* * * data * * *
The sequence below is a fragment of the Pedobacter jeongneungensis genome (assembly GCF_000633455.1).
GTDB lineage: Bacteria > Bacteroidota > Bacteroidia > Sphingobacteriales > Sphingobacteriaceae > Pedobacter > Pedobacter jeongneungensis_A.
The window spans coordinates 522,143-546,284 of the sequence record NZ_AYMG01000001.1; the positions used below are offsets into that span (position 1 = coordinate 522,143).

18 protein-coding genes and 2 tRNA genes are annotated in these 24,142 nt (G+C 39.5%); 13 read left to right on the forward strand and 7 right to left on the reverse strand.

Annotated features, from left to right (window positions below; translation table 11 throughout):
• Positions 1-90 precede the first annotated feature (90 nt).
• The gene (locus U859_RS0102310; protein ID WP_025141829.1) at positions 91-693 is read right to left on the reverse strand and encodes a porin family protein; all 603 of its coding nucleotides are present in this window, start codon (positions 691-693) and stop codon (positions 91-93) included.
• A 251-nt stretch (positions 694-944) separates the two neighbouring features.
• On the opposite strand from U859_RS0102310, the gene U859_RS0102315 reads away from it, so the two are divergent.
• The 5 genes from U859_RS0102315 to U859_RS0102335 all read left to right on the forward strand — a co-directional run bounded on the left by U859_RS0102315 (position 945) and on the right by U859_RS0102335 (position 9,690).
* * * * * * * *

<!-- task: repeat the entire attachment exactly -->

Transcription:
The sequence below is a fragment of the Pedobacter jeongneungensis genome (assembly GCF_000633455.1).
GTDB lineage: Bacteria > Bacteroidota > Bacteroidia > Sphingobacteriales > Sphingobacteriaceae > Pedobacter > Pedobacter jeongneungensis_A.
The window spans coordinates 522,143-546,284 of the sequence record NZ_AYMG01000001.1; the positions used below are offsets into that span (position 1 = coordinate 522,143).

18 protein-coding genes and 2 tRNA genes are annotated in these 24,142 nt (G+C 39.5%); 13 read left to right on the forward strand and 7 right to left on the reverse strand.

Annotated features, from left to right (window positions below; translation table 11 throughout):
• Positions 1-90 precede the first annotated feature (90 nt).
• The gene (locus U859_RS0102310; protein ID WP_025141829.1) at positions 91-693 is read right to left on the reverse strand and encodes a porin family protein; all 603 of its coding nucleotides are present in this window, start codon (positions 691-693) and stop codon (positions 91-93) included.
• A 251-nt stretch (positions 694-944) separates the two neighbouring features.
• On the opposite strand from U859_RS0102310, the gene U859_RS0102315 reads away from it, so the two are divergent.
• The 5 genes from U859_RS0102315 to U859_RS0102335 all read left to right on the forward strand — a co-directional run bounded on the left by U859_RS0102315 (position 945) and on the right by U859_RS0102335 (position 9,690).